In general, local food is suggested as more natural and healthier because less nutrition would be lost, also, the farmers can harvest ripe food. As we know, some foods are picked before they are ripe enough, allowing for softening time, like banana and avocado, to make sure they are still fresh when transferred to the supermarkets of a far country. It’s hard to identify they are organic or not, but at least not natural.

Natural farming

Several years ago, I saw someone criticized a girl’s yard as a mass, because in her photo on Weibo, different kinds of plants and grasses grew together, looked not so tidy. But the girl responded that it was “natural farming”. It was the first time I heard about this term.

Natural farming started in Japan and is popular in Asia, also called “do nothing farming” ( even driving away insects is unnecessary), reducing the material inputs and labor work, making use of biodiversity to improve the yields.

I regard this ecological approach as another level of organic. Is that a lazy work? No, it’s science and philosophy.

Organic & Food safe and justice

Why organic? As Committee on World Food Security pointed out, today, the rise of world hunger is still a big issue. On one hand, it seems unreality to make sure all people access to organic food. On the other hand, organic approach is safer in the whole process of production and food chain.

In my opinion, some ideas should be taken into consideration.

The core of this factors is to keep the ecology safe, to keep the land safe, healthy and in good condition in the long run, which means it’s also justice to the successors.

In conclusion, when we talk about organic food, not only using no artificial chemicals should be considered, but also the long chain, from the very beginning — seeds and soil, to the very end— harvest and future,  is needed to think about.

It’s not to say everyone should choose organic food, currently, people still rely on the high production and low price of conventional food. However, it’s necessary for consumers to learn more about organic food and the truth of what we eat everyday, then make choices which suit for ourselves.

SDG 2 – End hunger, achieve food security & improve nutrition

SDG 2 – End hunger, achieve food security & improve nutrition

During the September 2015 Sustainable Development Summit, hunger and food insecurity was one of the key topics of discussion, producing the SDG 2 – End Hunger and Achieve Food Security. Some targets were laid for this Sustainable Development Goal in a bid to achieve by 2030, to support some of the 1996 World Food Summit goals that never came to mature.

1. End the global hunger crisis and ensure all people, especially the poor, have access to sufficient and nutritious food.

The United Nations does not view hunger as just the scarcity of food but also as the inability of individuals to obtain what the FAO refers to as nutritious food. Most families in the Sub-Saharan region cannot afford a balanced diet more than twice in a week, something the UN believes is the main culprit behind malnutrition in the region. The plans are thus that as much as access to food is the main goal, access to right foods be given equal attention.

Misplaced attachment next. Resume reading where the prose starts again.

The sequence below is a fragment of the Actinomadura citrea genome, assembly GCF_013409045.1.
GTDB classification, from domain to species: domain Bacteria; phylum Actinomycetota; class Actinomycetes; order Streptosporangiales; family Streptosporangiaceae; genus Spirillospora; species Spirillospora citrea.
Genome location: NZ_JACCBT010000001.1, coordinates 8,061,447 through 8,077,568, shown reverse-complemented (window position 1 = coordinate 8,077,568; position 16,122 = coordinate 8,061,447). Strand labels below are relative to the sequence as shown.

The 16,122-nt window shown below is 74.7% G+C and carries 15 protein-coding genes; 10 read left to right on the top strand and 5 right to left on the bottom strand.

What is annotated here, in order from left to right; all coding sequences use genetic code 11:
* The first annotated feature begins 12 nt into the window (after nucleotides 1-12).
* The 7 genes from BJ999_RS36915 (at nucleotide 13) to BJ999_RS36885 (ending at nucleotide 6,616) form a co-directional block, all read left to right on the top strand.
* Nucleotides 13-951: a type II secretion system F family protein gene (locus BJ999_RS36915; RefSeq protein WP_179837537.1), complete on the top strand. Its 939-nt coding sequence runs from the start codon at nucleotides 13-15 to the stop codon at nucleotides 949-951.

2. End the malnutrition monster and address the nutritional needs of infants, adolescents, the elderly, and pregnant and lactating women.

3. Increase small-scale farmers’ agricultural productivity and incomes through equal and secure access to land and other factors of production, financial services, knowledge, opportunities and markets for non-farm employment and value addition.

The main target persons here are fishers, pastoralists, family farmers, indigenous people and women, who are usually either neglected and their skills under-utilised, lack the right resources to invest in agriculture, or have little knowledge of what agriculture and modern methods of production really entail. If this plan is successfully executed, the UN projects a 230million reduction in the number of hungry people all across the globe.

4. Formulate measures to ensure the food commodity market and its derivatives functions properly, and that market information reaches farmers in time to avoid surprises on such market aspects as price volatility and demand variations.

These measures will be to ensure these new farmers-cum-entrepreneurs face as little risk of loss as possible while they strengthen their foundations and familiarise themselves with agricultural production and marketing.

5. Influence the redefinition of trade restriction policies and distortions in large world commodity markets in favour of the interests of these small-scale farmers.

This can be achieved through the removal of some or all forms of subsidies on agricultural exports, and all other restrictions that might discourage production, in accordance with the Doha Development Round mandate.

6. Encourage investment, through such methods as increased international cooperation, in agricultural research, rural infrastructure, technology development, agricultural research and extension services, and livestock and plant gene banks, as a way of enhancing the capacity of agricultural productivity in developing countries, especially the least developed ones.